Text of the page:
Karnataka's BMIC Project Stuck for 20 Years, Farmers Demand Return of Land

Reported by

Soumik Dutta

Published on

June 3, 2020

June 3, 2020

Updated on

June 3, 2020

Location of Conflict

Thippur

Gonipura, Bidadi, Seegehalli

Mandya

Reason or Cause of Conflict

Other Kind of Infrastructure

Building of roads and satellite townships

(

)

People Affected by Conflict

Land Area Affected (in Hectares)

5357

ha

Starting Year

1998

State

Karnataka

Sector

Infrastructure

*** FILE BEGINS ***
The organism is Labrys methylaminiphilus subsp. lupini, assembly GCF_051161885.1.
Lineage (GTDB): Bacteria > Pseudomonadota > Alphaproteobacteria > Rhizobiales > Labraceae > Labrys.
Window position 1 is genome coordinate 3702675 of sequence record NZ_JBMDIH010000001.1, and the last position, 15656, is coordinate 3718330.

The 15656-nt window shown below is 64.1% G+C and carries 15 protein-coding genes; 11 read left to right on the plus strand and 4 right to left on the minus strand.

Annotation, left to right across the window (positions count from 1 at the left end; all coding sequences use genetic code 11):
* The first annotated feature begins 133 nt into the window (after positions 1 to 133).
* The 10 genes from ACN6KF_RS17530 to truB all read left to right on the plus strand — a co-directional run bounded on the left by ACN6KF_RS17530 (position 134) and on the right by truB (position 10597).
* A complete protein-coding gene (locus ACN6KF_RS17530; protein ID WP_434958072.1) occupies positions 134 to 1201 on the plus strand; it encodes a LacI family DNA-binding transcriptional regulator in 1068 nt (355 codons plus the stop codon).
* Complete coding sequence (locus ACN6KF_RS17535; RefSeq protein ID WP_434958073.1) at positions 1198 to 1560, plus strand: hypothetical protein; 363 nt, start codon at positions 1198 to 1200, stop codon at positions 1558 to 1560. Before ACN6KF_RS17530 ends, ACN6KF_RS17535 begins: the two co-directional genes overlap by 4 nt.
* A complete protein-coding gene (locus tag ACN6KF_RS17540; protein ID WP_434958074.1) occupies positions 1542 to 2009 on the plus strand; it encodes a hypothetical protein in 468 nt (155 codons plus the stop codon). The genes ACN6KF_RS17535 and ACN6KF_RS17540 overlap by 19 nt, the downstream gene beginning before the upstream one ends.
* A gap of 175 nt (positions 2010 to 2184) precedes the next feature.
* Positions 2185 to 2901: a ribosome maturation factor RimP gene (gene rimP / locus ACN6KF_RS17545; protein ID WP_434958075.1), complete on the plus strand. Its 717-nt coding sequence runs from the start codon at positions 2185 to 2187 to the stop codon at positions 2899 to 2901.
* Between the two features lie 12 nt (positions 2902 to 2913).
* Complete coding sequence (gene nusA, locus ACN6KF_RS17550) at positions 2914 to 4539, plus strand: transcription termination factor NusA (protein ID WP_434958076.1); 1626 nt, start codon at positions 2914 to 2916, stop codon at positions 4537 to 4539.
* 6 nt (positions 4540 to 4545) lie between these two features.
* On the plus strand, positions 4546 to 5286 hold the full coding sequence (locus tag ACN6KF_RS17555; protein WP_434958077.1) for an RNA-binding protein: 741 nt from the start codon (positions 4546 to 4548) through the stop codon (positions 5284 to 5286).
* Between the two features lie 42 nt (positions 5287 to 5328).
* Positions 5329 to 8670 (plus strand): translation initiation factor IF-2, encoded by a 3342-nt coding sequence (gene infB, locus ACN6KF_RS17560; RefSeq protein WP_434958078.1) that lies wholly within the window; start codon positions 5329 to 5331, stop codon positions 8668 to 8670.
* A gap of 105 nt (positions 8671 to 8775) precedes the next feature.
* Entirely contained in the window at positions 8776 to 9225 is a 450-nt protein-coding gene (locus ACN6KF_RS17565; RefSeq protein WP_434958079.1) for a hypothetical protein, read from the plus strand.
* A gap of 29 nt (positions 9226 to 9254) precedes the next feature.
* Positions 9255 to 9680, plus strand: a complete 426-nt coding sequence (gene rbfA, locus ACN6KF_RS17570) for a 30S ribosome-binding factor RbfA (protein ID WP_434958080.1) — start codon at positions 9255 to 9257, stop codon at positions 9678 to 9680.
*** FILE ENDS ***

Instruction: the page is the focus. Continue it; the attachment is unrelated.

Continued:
In 1995, the Janata Dalled government approved the construction of an expressway to connect Mysuru and Bengaluru, along with the development of a peripheral link road and satellite townships. The entire project was called the BangaloreMysore Infrastructure Corridor (BMIC) Project. An MoU was signed with a consortium headed by Nandi Infrastructure Corridor Enterprises (NICE) Limited. A Frame Work Agreement (FWA) to implement the project was signed between NICE and the state government on April 3, 1997. According to the FWA, a total of 20,193 acres of land were to be handed over to NICE, wherein 6,999 acres were required for a toll road and 13,194 acres for townships. Of the 20,193 acres, 6,956 acres were government land and 13,237 acres were private land.